Nicolas Cage’s Generation Game: how to reboot game shows

Jenny has a few tips for successfully rebooting some classic gameshows...

Game shows are one of the few formats that can withstand being rebooted. Some people might even argue that game show reboots are becoming necessary, given the calibre of new ideas being farted out onto the screen. For every Pointless, there’s Dale’s All Star Celebrity Family Kerplunk On Fire (actually I’d watch that).

There are certain shows that could make up a stellar, unbeatable game show line-up, and they should all be brought back immediately. Some brave souls have tried to bring some of these shows back, with varying degrees of success. In some cases perhaps the execution needed a bit of tweaking, but the decision to reboot was the right one.

When a channel fails to successfully bring a game show back from the dead, there might just be some minor changes needed with the formula. Not to worry, because I am here to provide these suggested changes, so we can all go back to watching 3-2-1 and Bullseye like civilized people, without having to rely on charity ‘nostalgia’ specials.

Here, then, are four game shows that are due for second go (or maybe a third or fourth go), and what those in charge could do to shoot the show to the top of the ratings. If the viewers consisted of me and no one else.

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I know there was an ill-fated reboot of this darts classic not too long ago, but let’s face it, they could have done better. It came across as an exercise in how many sneering, irony loving people you could fit in one room. Dave Spikey, a usually excellent host, let the side down with his openly finding the whole concept hilarious from start to finish. Even Tony Green couldn’t salvage it.

Bullseye is not meant to be self-aware. It’s meant to be a light hearted darts quiz show, with prizes ranging from shit to brilliant. What it’s not meant to be is a vehicle for the ‘oh look, weren’t things rubbish back then’ brigade. It’s one thing to make jokes about the original Bullseye being a bit shoddy compared to modern standards, but what we need to remember is that, back in the day, it was one of the most popular shows on tv, and a reboot should be treated with the same care.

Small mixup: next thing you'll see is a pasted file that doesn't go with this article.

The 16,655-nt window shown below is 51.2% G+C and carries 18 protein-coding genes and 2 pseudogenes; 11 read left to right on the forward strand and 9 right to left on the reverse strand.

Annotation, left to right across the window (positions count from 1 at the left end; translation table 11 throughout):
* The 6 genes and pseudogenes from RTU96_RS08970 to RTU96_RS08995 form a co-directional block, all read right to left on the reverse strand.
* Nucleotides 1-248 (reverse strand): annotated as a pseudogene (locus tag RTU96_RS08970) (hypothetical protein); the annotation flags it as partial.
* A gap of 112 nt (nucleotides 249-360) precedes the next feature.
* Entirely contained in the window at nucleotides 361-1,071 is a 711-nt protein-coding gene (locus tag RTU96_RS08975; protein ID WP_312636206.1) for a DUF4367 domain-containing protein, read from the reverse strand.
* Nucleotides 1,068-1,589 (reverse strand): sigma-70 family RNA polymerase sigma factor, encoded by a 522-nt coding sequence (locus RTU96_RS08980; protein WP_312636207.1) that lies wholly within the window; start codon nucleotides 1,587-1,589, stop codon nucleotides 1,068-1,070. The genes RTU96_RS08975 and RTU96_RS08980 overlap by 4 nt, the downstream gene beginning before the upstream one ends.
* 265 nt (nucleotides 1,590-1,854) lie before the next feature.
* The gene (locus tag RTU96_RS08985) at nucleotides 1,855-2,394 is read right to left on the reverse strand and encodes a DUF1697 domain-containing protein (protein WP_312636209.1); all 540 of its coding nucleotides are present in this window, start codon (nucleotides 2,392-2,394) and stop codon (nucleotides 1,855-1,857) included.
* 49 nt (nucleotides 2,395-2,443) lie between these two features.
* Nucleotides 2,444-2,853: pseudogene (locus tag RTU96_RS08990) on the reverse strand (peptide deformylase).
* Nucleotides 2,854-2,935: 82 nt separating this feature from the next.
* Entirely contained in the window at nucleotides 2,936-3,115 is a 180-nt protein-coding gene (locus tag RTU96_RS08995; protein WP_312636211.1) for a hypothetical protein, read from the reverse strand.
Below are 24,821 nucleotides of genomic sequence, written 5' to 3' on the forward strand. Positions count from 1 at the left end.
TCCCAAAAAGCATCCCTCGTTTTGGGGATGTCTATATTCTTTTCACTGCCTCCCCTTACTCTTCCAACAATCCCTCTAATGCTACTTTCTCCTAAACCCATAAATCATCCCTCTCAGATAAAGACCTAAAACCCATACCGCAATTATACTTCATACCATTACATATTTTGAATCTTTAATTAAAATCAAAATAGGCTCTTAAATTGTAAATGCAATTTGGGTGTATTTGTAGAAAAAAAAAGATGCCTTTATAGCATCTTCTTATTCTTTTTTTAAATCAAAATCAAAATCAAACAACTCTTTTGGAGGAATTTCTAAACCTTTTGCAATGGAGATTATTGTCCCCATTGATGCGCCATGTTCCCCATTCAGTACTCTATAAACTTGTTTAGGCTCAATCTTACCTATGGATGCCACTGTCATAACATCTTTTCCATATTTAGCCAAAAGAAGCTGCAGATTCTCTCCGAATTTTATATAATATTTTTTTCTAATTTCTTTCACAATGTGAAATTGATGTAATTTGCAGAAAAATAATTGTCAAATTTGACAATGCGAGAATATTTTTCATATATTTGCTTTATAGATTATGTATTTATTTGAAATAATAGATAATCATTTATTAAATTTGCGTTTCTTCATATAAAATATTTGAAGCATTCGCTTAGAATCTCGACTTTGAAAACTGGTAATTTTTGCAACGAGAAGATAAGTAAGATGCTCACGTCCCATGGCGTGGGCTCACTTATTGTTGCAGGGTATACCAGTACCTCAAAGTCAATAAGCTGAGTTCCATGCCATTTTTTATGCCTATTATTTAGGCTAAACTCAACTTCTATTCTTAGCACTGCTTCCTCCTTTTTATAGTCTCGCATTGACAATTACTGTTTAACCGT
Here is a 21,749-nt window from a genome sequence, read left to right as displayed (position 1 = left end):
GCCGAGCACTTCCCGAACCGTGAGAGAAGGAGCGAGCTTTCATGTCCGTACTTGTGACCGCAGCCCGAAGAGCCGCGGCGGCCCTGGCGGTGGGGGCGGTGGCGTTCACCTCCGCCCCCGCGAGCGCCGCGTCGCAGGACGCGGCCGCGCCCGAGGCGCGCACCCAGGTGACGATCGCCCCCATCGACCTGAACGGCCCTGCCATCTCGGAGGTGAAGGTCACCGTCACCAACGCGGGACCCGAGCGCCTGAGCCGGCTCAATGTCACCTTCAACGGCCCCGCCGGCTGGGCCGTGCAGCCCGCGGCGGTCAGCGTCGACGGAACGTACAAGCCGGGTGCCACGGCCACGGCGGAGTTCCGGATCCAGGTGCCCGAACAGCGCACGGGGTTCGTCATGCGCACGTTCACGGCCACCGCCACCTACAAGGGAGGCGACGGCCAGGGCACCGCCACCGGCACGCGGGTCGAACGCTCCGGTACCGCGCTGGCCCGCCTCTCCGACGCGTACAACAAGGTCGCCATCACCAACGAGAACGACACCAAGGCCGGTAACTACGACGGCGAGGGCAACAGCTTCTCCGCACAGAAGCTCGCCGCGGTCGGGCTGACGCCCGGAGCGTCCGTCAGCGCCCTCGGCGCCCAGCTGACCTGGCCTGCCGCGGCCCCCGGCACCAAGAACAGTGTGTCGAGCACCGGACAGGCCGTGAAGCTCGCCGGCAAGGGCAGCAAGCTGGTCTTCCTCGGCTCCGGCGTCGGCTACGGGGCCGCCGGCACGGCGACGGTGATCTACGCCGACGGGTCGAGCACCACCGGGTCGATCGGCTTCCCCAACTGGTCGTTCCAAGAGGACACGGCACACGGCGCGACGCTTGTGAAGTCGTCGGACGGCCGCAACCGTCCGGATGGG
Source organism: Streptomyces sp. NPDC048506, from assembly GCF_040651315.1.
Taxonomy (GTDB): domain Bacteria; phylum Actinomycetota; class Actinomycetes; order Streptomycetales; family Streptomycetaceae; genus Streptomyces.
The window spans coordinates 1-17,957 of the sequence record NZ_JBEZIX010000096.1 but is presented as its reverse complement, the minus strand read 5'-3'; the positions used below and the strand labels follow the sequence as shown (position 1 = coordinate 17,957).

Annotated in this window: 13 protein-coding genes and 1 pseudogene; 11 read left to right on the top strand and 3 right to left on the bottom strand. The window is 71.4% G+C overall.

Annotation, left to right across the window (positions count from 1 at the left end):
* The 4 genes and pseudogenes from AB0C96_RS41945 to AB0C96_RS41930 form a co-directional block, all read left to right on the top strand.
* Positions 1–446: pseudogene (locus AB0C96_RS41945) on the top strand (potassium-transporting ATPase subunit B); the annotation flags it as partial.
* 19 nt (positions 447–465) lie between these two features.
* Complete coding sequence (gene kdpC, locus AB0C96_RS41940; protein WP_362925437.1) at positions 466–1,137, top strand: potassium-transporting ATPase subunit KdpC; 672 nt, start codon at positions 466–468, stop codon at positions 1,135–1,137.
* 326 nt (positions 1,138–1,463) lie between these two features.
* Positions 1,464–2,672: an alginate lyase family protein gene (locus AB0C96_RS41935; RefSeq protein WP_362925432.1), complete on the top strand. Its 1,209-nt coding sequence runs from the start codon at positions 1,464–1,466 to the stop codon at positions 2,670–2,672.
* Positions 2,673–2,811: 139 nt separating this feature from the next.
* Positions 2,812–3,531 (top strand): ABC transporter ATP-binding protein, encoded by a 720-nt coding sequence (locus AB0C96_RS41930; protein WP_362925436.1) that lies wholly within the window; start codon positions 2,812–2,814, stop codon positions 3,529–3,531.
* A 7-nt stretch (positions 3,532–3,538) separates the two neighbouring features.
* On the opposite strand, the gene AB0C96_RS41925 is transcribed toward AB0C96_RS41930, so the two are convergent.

Sky One have in relatively recent times had their own crack at a darts game show with One Hundred And Eighty. It wasn’t a terrible effort, but could in no way compete with Bullseye. However, they did get the level of spectacle required for modern darts spot on, which is what should happen with a Bullseye reboot. It should be glitz and big prizes these days. Back in the 80s, darts might still have been a relatively obscure game, but now it attracts big numbers, on a par with boxing or wrestling, or watching a fight outside a pub.

One suggestion would be to pair up a single contestant with a famous darts player, in the manner of One Hundred And Eighty or Big Break. However, that would wipe out the possibility of watching people play rubbish darts, which was half the fun of Bullseye. Let’s face it, when they had terrible hair you wanted them to miss.

Here’s how you redo Bullseye

1: Keep the prizes good (they were good in the 80s). Where you previously won a speedboat, you now need to win a house, or a small town.2: If anyone starts clapping along to the theme tune in an ironic manner, chop their arms off and throw them out of the studio.3: Get a host who will not take the piss out of it being Bullseye, before the show has even had a chance to defend itself. Someone human and a bit eccentric, like Jim Bowen. Chris Kamara, if he could be lured away from football and Ninja Warrior, would be ideal. Although I am also keeping him for my Gladiators reboot, so there might be a scheduling conflict.4: The pair with the lowest score at the end of round 1 has to stand in front of the dartboard for the whole of round 2.

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The game show with a script written by Escher, contestants generally needed a Cryptography degree to win on 3-2-1. The show’s legendary ‘clues’ gave the contestant, at best, a tenuous link to the prize on offer.

I did actually solve one of the clues on 3-2-1 once, before they read the answer out. That is how my brain works. Sometimes I imagine my brain as being like some kind of steam powered cuckoo clock.

Here’s a typical 3-2-1 clue. I asked my colleague and servant Alex Carter to write one, because he’s strange and he does things like that.

“Clue object: a brick

‘Falling on hard times, it’s never a breezePick this prize to put you at ease.’

Now, falling on hard times might make you think this is an austere prize, but listen to the second part, ‘it’s never a breeze.’ And what might make you never need a breeze? Perhaps you might be thinking something to help you in bad weather, or maybe something that makes a breeze for you? So it could be the fan, or the tumble dryer. Don’t forget though, the clue is a brick. And then there’s that second line, about putting you at ease, so what could be easier than turning on a tumble dryer? Turning on the TV to see a programme about the exotic destination you could be going to. Maybe somewhere in Central America! That’s right! It’s this set of his and hers panama hats!”